Wines by the glass
No need to travel to London to find a restaurant where you can order high-end wines by the glass. The White Horse pub in Hascombe offers the entire drinks list by the glass - which makes the wine cellar super accessible and very inviting.
A cluster of restaurants and pubs now offer a wonderful selection of wines by the glass including high-end wines that could traditionally be ordered only by the bottle.
And the good news for us Surrey-ites is that we don’t have to travel to London – thanks to the innovative thinking at the White Horse pub in Hascombe where the entire wine list can be ordered by the glass, in either 125m or 175m measures.
Wine is about discovering new tastes, new flavours and fabulous pairings. And this is a game-changer that opens up a whole new world of wines for visitors to the White Horse. It also means that punters aren’t forced to buy an entire bottle, when perhaps just a glass or two is all that’s desired.
But the big advantage is that you can order wine to pair perfectly with your food. Fancy a glass of Châteauneuf-du-Pape with your lamb? No problem! And while you sip your red, your partner can enjoy a fine dry Riesling with their fish. Perfecto!
The secret to the White Horses’ extensive cellar is a natty gadget called a Coravin, invented by a surgeon who wanted to enjoy a glass of fine wine without opening an entire bottle. It works by inserting a fine surgical needle through the cork, which allows the wine to be poured out while an inert gas is pumped into the wine to replace the wine and preserve what’s left in the bottle. The cork heals itself which means the wine can continue to mature and age.
The pub’s autumn menu is now in full swing and a greedy desire to sample some of the menu, and also taste test the wine cellar, led me to a lucky lunch with the owners Paul and Sorrel Morganti, and the wine experts from award-winning local wine merchants Taurus Wines, Rupert and Felicity Pritchett.
There were five courses – and each was paired with a taste of two wines chosen by Rupert. Shall we?
First course: Rabbit, pistachio and ham terrine, with fig chutney and Secretts Farm leaves
The wine: Un Bon Canon Pays d’Oc Pinot Noir 2017 and Fleurie La Madonne, Le Reine de L’Arenite 2107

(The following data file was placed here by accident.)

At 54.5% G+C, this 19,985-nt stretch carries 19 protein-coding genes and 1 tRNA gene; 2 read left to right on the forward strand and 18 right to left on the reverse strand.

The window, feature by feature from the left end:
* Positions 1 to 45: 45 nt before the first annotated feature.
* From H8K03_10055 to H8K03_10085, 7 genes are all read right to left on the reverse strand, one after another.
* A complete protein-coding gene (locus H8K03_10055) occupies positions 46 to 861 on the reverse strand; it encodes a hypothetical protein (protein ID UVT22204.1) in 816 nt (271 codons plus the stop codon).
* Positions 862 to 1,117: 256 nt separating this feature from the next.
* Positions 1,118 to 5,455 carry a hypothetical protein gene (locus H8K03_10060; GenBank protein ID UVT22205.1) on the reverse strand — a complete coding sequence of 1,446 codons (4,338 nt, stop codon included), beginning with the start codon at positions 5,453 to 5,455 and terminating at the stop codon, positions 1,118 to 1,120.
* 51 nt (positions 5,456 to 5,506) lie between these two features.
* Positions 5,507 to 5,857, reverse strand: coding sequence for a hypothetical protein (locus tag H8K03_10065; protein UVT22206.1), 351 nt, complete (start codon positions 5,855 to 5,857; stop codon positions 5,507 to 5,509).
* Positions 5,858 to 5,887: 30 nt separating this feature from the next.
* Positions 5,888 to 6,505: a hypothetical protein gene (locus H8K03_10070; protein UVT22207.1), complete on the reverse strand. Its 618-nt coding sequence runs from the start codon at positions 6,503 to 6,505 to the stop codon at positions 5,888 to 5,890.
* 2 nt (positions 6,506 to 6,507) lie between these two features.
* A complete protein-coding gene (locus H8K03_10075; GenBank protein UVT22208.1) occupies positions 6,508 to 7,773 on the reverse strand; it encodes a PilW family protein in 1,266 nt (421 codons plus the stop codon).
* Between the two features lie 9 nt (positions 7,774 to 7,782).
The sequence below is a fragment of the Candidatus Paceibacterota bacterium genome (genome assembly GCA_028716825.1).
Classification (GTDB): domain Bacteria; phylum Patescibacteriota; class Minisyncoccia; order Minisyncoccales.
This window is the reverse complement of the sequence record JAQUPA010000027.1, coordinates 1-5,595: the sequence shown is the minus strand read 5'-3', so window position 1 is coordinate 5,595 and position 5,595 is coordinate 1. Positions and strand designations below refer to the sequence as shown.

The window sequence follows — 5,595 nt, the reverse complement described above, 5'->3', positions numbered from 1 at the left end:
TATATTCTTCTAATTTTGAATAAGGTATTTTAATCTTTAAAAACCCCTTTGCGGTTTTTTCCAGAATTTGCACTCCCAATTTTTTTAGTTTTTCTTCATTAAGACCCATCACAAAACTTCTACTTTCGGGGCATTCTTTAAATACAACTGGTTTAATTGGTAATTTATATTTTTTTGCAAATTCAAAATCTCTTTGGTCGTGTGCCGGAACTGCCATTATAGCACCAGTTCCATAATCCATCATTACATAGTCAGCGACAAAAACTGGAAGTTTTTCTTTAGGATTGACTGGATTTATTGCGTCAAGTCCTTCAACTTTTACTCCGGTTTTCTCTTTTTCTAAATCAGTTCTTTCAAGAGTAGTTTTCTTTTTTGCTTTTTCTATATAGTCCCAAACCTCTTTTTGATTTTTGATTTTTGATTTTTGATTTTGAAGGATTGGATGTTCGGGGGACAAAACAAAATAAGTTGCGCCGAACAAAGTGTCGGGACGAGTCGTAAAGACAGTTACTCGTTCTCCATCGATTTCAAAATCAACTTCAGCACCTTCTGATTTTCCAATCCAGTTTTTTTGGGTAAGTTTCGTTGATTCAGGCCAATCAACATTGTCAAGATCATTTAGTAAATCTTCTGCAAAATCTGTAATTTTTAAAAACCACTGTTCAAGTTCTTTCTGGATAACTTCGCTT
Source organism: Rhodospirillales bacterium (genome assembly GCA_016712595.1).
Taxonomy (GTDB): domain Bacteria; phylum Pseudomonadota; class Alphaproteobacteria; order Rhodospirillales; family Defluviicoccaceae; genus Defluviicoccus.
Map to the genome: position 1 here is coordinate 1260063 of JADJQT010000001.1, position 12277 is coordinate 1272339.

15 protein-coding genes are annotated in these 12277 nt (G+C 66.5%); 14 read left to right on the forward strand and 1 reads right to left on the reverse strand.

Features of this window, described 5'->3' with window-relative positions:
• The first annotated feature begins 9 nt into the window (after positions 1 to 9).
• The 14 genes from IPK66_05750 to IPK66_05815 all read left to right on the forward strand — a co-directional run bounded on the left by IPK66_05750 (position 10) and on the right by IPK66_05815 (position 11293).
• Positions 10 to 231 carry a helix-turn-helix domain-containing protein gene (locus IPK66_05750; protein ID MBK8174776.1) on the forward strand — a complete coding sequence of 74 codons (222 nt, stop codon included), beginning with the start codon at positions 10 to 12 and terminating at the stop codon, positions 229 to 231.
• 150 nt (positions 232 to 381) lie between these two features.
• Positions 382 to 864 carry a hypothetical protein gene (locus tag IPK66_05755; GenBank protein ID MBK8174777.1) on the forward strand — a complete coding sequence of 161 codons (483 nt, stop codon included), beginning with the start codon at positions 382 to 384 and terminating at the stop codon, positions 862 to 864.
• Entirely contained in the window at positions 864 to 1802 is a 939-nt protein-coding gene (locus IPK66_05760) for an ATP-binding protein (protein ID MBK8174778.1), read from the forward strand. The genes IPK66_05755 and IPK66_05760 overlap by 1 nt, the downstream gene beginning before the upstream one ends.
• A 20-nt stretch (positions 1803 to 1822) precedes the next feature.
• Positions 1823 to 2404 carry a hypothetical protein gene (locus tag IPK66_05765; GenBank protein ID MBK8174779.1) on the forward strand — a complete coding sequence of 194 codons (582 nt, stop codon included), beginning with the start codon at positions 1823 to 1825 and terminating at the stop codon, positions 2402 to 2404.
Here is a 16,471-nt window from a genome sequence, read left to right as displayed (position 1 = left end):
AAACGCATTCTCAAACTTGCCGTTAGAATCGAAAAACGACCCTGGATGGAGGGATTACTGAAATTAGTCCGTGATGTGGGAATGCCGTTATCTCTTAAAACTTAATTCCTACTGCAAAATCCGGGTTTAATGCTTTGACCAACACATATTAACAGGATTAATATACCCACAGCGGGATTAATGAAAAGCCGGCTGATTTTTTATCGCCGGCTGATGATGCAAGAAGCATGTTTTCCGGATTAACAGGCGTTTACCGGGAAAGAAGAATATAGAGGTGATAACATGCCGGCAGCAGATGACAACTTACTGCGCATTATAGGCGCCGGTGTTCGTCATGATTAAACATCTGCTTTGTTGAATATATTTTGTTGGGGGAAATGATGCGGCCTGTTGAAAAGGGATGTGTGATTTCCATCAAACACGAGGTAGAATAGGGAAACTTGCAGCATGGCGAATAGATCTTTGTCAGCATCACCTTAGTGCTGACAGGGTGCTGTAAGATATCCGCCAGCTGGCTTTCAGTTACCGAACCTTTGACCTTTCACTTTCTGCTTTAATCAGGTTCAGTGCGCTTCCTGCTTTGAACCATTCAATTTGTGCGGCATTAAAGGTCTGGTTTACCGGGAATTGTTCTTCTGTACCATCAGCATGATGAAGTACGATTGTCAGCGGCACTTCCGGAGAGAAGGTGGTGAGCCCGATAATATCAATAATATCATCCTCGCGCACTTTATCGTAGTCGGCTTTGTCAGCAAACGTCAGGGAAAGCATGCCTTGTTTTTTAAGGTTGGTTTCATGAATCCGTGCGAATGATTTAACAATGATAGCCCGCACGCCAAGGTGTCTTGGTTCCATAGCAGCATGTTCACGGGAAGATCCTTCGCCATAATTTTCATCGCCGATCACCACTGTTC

Both French and in a similar price bracket, each of these reds offer up a wonderfully light and palatable option that pairs well with the light rabbit terrine. A vote among the lunchers put the Pinot Noir ahead at 4-1.
Second course: Seared scallops and pork belly with quince puree and golden raisin dressing.
The wine: Domaine Daulny Sancerre 2018 and Poderi Colla Langhe Riesling 2017
A Loire Valley wine, the Sancerre is bright and fruity, but not overpowering – so a great option for white fish dishes. The Riesling, from the north of Italy, is perfectly dry with juicy ripe lime notes which paired beautifully with the scallops and the pork. While both wines were lovely, it was an easy 5-0 win to Riesling.
Third course: Roasted pumpkin and wild mushroom risotto Truffle pecorino
The wine: Livio Felluga Pinot Grigio 2017 and Rive Barbera 2016
Mixing it up with a choice of red or white – the Pinot Grigio offers a full flavour to support the creamy risotto, while the Rive Barbera, from Piemonte in Italy, has a rich and voluptuous texture that stands up well to the truffles. It was a pretty close-run race between these two, but the red came out on top with 3 votes to 2.
Fourth course: Roast lamb canon with mini shepherd’s pie and buttered black cabbage
The wine: Paul Boutinot Côtes du Rhône-Villages 2016 and Viña Real Rioja Gran Reserva 2012
The first – a rich, smooth all-rounder that’s simple and straightforward and fabulous with red meats and stews. The Rioja is more intense, with a heavier and richer flavour. Both worked really well with the lamb, but the Rioja was the preferred choice for 4 out of the 5 of us.
Fifth course: Pale ale braised beef cheek with salt baked swede puree, fin beans, smoked pancetta lardons, baby onions and mash
The wine: Rustenberg John X Merriman 2017 and Guigal Côte Rôtie 2014
The Rustenberg is a South African wine with a dry smoky flavour and a gorgeous match to the beef. But it was the Côte Rôtie that won our palates on the day with it creamier flavours of vanilla, blackberry and raspberry.
The White Horse, The Street, Hascombe, Surrey, GU8 4JA. Tel: 01483 208 258. whitehorsepub.net